Biostatistics is the application of statistics — the study of the collection, organization, analysis, interpretation and presentation of data — to a wide range of topics in life sciences.  Biostatistics informs the Food and Drug Administration’s regulatory decision-making processes for premarket review of investigational drugs and devices and post-market surveillance of medical products, including decisions to require safety labeling changes and withdraw approval.   Recent developments, such as Congress’s creation of a new federal infrastructure for the dissemination of comparative effectiveness information, point to the need for a fresh look at the way in which biostatistical principles inform federal health care policy, particularly at the FDA.  This one-day symposium will give attendees the foundational knowledge they need to understand how biostatistics applies in FDA regulation, and will also address closely related issues residing at the intersection of statistical analysis and life sciences litigation. The full conference agenda is available on the website.

Registration is required in order to attend this event. Please register here.

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Call for Abstracts: Emerging Issues and New Frontiers for FDA Regulation

PFC_Logo_300x300FDLI_logo_pink

 

 

 

The Petrie-Flom Center for Health Law Policy, Biotechnology, and Bioethics at Harvard Law School and the Food and Drug Law Institute are pleased to announce an upcoming collaborative academic symposium:

Emerging Issues and New Frontiers for FDA Regulation

Monday, October 20, 2014 

Washington, DC

We are currently seeking abstracts for academic presentations/papers on the following topics:

  • Stem cell therapies
  • Nanotechnologies
  • Genetic (and biomarker) tests
  • Gene therapies
  • Personalized medicine
  • Comparative efficacy research
  • Drug resistant pathogens
  • Globalized markets
  • Tobacco
  • GMO
  • Bioterrorism countermeasures
  • Mobile health technologies
  • Health IT
  • Drug shortages
  • Other related topics

Abstracts should be no longer than 1 page, and should be emailed to Davina Rosen Marano at dsr@fdli.org by Tuesday, June 3, 2014. Questions should also be directed to Davina Rosen Marano.

We will notify selected participants by the end of June.  Selected participants will present at the symposium, and will be expected to submit a completed article by December 15, 2014 (after the event) to be considered for publication in a 2015 issue of FDLI’s Food and Drug Law Journal (FDLJ).  Publication decisions will be made based on usual FDLJ standards.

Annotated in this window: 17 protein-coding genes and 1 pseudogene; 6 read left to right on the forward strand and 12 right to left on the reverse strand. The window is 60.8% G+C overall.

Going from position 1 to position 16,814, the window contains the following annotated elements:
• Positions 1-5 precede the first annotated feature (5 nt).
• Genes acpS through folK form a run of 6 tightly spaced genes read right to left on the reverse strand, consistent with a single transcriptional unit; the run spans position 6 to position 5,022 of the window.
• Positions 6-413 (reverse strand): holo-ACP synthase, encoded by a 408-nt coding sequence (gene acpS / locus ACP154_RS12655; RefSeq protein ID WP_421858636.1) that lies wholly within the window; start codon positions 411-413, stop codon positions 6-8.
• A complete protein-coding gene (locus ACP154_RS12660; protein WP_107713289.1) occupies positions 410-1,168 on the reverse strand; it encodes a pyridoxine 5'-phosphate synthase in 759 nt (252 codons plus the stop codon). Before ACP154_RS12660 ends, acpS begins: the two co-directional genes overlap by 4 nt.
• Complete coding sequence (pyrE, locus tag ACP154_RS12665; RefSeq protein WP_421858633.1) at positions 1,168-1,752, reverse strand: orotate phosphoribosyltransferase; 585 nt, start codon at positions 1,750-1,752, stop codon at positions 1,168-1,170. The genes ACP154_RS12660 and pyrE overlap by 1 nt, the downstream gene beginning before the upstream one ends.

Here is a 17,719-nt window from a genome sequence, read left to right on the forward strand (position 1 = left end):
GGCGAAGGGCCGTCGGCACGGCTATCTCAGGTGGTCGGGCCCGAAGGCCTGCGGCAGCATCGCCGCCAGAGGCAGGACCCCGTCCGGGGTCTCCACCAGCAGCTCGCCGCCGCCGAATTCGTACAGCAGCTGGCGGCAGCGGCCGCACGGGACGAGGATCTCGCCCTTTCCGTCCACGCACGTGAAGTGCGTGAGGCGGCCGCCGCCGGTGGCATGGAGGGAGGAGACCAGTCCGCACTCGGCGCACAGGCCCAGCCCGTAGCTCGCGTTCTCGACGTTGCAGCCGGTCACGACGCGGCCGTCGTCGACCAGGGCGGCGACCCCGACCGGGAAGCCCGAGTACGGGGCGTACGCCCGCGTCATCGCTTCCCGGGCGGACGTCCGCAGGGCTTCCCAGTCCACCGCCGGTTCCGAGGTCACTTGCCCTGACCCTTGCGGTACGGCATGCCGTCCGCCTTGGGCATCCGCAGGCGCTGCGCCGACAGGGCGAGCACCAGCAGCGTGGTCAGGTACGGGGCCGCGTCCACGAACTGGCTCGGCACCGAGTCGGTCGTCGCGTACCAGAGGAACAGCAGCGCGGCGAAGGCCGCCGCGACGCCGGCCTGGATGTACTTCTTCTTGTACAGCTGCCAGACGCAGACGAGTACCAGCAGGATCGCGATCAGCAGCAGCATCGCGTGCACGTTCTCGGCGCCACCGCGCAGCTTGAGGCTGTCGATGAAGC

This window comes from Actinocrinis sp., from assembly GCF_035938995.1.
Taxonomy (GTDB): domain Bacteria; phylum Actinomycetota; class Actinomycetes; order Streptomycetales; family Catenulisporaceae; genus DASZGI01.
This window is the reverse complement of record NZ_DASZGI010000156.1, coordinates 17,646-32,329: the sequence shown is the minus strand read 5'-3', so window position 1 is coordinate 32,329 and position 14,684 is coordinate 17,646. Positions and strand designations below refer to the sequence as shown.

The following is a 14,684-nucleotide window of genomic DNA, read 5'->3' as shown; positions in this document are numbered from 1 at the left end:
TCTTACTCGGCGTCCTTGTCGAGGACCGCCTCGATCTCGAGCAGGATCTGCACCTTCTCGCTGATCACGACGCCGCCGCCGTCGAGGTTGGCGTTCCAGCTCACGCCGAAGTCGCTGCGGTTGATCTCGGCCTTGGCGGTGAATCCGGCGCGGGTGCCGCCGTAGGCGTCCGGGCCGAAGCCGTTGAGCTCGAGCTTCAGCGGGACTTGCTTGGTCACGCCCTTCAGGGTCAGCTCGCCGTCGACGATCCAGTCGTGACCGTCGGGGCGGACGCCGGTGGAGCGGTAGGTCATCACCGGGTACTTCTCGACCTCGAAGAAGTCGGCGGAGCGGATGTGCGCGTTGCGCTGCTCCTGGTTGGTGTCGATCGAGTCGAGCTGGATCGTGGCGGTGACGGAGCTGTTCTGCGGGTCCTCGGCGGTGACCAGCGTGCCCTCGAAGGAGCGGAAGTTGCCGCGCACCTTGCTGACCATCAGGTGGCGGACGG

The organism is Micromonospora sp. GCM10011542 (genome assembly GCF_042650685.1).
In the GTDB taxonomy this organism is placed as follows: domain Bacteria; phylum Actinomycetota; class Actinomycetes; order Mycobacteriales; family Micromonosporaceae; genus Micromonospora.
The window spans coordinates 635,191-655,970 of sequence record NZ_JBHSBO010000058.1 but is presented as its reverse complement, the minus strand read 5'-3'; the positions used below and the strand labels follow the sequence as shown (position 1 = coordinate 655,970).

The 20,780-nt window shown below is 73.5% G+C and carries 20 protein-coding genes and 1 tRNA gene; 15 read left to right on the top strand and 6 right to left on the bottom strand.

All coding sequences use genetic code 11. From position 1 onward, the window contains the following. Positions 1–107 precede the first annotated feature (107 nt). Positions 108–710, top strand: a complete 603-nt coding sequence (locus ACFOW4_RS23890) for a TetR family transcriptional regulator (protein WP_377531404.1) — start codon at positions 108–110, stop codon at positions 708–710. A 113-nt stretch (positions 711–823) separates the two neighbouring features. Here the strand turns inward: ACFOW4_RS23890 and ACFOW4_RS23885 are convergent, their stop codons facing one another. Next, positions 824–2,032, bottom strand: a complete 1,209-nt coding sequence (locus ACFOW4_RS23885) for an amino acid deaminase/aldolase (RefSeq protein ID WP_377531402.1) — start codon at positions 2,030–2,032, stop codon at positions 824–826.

5/20 conference: “Biostatistics & FDA Regulation: The Convergence of Science & Law”

Biostatistics and FDA Regulation: The Convergence of Science and Law

Tuesday, May 20, 2014, 8:00am – 5:00pm

Wasserstein Hall, Milstein West AB, Harvard Law School, 1585 Massachusetts Ave.

Symposium Presented by the Drug Information Association (DIA), the Food and Drug Law Institute (FDLI), and the Petrie-Flom Center for Health Law Policy, Biotechnology, and Bioethics at Harvard Law School, in collaboration with the Harvard School of Public Health Department of Biostatistics and Harvard Catalyst | The Harvard Clinical and Translational Science Center.

Biostatistics is the application of statistics — the study of the collection, organization, analysis, interpretation and presentation of data — to a wide range of topics in life sciences.  Biostatistics informs the Food and Drug Administration’s regulatory decision-making processes for premarket review of investigational drugs and devices and post-market surveillance of medical products, including decisions to require safety labeling changes and withdraw approval.   Recent developments, such as Congress’s creation of a new federal infrastructure for the dissemination of comparative effectiveness information, point to the need for a fresh look at the way in which biostatistical principles inform federal health care policy, particularly at the FDA.  This one-day symposium will give attendees the foundational knowledge they need to understand how biostatistics applies in FDA regulation, and will also address closely related issues residing at the intersection of statistical analysis and life sciences litigation. The full conference agenda is available on the website.

Registration is required in order to attend this event. Please register here.

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#BELHP2014 7: Defaults in Health Care

[Ed. Note: On Friday, May 2 and Saturday, May 3, 2014, the Petrie-Flom Center hosted its 2014 annual conference: "Behavioral Economics, Law, and Health Policy."  This is an installment in our series of live blog posts from the event; video will be available later in the summer on our website.]

Our esteemed moderator Gregory Kurfman of the New England Journal of Medicine oversaw a session that dug deep into how defaults work and why. The result was a better understanding of the regulatory tool most associated with soft paternalism, but doubt about whether its operation in healthcare is as libertarian or asymmetrically paternalistic as advertised.

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#BELHP2014 Plenary 3, Michael Hallsworth, UK Behavioral Insights Team